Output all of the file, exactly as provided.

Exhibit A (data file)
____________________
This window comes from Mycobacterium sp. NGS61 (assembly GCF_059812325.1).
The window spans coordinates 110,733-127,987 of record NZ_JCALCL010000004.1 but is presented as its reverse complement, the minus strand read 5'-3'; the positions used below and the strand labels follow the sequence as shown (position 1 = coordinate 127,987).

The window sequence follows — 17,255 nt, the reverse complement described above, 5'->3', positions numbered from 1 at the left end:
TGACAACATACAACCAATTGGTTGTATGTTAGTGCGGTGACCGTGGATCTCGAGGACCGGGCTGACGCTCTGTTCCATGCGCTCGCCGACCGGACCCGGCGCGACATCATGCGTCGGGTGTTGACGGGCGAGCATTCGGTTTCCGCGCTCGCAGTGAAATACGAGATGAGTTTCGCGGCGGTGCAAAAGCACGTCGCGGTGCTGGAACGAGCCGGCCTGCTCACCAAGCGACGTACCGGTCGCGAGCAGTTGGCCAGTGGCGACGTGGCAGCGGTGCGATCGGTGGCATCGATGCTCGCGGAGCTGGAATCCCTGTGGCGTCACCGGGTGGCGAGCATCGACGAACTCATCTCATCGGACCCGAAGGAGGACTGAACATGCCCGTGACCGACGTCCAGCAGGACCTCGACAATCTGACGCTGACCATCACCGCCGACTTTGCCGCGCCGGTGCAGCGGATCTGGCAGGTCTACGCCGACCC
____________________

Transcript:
This window comes from Mycobacterium sp. NGS61 (assembly GCF_059812325.1).
The window spans coordinates 110,733-127,987 of record NZ_JCALCL010000004.1 but is presented as its reverse complement, the minus strand read 5'-3'; the positions used below and the strand labels follow the sequence as shown (position 1 = coordinate 127,987).

The window sequence follows — 17,255 nt, the reverse complement described above, 5'->3', positions numbered from 1 at the left end:
TGACAACATACAACCAATTGGTTGTATGTTAGTGCGGTGACCGTGGATCTCGAGGACCGGGCTGACGCTCTGTTCCATGCGCTCGCCGACCGGACCCGGCGCGACATCATGCGTCGGGTGTTGACGGGCGAGCATTCGGTTTCCGCGCTCGCAGTGAAATACGAGATGAGTTTCGCGGCGGTGCAAAAGCACGTCGCGGTGCTGGAACGAGCCGGCCTGCTCACCAAGCGACGTACCGGTCGCGAGCAGTTGGCCAGTGGCGACGTGGCAGCGGTGCGATCGGTGGCATCGATGCTCGCGGAGCTGGAATCCCTGTGGCGTCACCGGGTGGCGAGCATCGACGAACTCATCTCATCGGACCCGAAGGAGGACTGAACATGCCCGTGACCGACGTCCAGCAGGACCTCGACAATCTGACGCTGACCATCACCGCCGACTTTGCCGCGCCGGTGCAGCGGATCTGGCAGGTCTACGCCGACCC